Alf McCreary: Why leaders must stop using words as weapons and start using them to heal
What a crazy world we live in. Last week thousands of Ulstermen and women paraded with orange sashes to commemorate the victory of a long-dead native Dutch King who won a battle in Ireland in 1690 to help secure the Protestant throne for England.
He fought against his Roman Catholic father-in-law, and in doing so he had the backing of the Pope.
How crazy is that? Perhaps not as crazy as the sight of UK Parliamentarians tearing themselves apart over the future of Europe today.
I doubt if anyone knows the outcome, but that does not stop the bitter wrangling in Westminster, and the deeply divisive discourse around the UK. This now is as bitter as some of the worst exchanges over here in the Seventies and Eighties.
The arguments about Brexit now waft over me like a fog and leave little impression.
The torrent of words about this and other current news, including the attempts by the incomprehensible President Trump and other politicians to talk themselves out of difficulties, reminds me of a recent editorial in the Church of Ireland Gazette.
It complimented Prince Charles who uttered the following words at a civic event in Cork on June 14.
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"The partnership between our two countries could hardly be of greater importance. Today we are not just neighbours, but old friends who tragically have travelled a troubled road, along which many wrongs have been done."
In very few words he summarised expertly the tragedy of Anglo-Irish history. The Gazette rightly emphasised the power of well-chosen words that can bring healing.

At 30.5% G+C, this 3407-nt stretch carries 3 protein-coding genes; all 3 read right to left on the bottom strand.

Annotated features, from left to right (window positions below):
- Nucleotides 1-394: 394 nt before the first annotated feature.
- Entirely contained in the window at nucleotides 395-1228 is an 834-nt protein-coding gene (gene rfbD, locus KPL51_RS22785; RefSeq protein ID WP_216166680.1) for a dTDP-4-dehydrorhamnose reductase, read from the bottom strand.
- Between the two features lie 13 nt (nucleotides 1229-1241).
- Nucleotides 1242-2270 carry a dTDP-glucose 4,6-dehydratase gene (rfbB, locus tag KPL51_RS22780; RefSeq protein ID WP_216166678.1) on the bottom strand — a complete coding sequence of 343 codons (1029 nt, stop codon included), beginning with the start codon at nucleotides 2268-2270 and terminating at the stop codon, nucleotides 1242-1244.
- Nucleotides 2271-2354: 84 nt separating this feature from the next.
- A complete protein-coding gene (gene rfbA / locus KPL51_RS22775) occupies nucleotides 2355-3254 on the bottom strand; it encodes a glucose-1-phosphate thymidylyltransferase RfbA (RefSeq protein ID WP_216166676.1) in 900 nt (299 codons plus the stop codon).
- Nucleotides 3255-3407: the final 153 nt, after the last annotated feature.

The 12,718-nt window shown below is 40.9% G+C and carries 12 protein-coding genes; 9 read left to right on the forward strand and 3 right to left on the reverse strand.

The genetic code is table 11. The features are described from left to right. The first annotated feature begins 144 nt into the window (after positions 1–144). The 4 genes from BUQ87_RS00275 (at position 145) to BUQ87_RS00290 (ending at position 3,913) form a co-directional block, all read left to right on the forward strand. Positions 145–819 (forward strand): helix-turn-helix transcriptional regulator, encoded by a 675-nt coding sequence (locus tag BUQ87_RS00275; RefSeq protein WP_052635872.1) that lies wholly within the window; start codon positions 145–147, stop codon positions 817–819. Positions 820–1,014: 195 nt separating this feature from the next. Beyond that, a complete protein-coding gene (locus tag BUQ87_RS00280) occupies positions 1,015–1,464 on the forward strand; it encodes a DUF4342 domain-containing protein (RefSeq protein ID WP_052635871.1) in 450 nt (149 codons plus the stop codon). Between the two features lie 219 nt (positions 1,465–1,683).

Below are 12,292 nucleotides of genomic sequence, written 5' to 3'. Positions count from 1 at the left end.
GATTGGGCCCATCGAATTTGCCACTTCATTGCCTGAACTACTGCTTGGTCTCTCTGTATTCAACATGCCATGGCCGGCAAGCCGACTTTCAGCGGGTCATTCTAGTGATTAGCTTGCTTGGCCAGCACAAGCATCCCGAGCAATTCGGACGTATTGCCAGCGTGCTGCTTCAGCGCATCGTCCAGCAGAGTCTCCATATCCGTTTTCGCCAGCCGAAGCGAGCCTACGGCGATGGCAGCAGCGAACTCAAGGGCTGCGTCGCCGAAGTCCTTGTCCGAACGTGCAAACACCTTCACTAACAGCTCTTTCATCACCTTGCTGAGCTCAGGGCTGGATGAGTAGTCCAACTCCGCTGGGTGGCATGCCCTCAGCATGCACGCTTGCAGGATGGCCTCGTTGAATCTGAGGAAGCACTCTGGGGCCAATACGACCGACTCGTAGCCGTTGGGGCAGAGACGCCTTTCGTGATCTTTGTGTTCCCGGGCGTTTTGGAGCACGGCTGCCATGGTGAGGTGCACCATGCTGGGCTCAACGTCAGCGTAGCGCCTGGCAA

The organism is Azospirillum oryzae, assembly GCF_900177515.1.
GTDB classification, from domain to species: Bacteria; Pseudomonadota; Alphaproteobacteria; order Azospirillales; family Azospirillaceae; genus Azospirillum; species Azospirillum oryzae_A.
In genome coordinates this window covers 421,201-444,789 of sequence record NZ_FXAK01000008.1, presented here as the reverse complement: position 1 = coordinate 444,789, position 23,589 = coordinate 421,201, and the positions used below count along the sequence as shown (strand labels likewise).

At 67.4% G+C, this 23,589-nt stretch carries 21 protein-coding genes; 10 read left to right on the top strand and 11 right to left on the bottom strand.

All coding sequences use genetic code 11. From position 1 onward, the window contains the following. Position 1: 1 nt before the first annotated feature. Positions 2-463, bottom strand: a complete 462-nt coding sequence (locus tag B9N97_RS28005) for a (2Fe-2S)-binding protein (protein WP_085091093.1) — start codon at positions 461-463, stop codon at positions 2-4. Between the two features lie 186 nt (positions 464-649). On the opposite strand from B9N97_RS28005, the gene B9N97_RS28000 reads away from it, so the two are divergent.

However, it also noted that words can be used in an argument where winning or losing can be everything.
They can also be used as barbed weapons to wound others, as we saw in recent religious exchanges.
Words can also be used to obscure truth, rather than reveal it. The Gazette emphasised strongly that "In a world of 'spin', cleverly used words can have extraordinary power".
Today we have too many words from too many people with their own agenda, and it is almost impossible for ordinary people to understand what is going on.
Many people fiercely criticise Mrs May, but is there anyone else who could do a better job, given the depressing and shocking infantile behaviour of the Tory Party.?
Back home the Orange Order sends out mixed signals. On the one hand they welcome the first gay Taoiseach to Belfast, then they respond coldly to an attempt by the Sinn Fein leader to get an invitation to an Orange parade.
So what's really going on? The Orangemen cannot have it both ways. If they truly believe in change they can't duck their duty of engaging with others to put their views strongly. What are they afraid of?
The same applies to Sinn Fein. Are they sincere, or are they trying to use the Orange Order merely as a convenient pawn in their relentless long-term aim of a united Ireland.
So it goes on. There is a great need for plain speaking but that is not what we are getting, and democracy is the poorer for it.
The Apostle James had it right when he wrote in his New Testament Epistle "though the tongue is a small part of the body, yet it can boast of great achievements. A huge forest can be set on fire by a little flame".
Sadly, it seems today that words are used too much as a weapon and as a means of obscuring the truth. This is why politicians and many others are held in such low regard.
We, who elect them, are part of the problem as well. How would you and I feel if every word we said was publicised, and came back to haunt us? That should be enough to make us keep our mouth shut for a very long time.
The Church of Ireland concluded its thoughtful editorial with a heartfelt plea: "We desperately need leaders who will honestly use words to heal and create possibilities even in the most difficult of times."
If only that would take place, but don't hold your breath. Given the current 'spin' and the ugly political mood here and in the rest of the UK, It won't happen any time soon.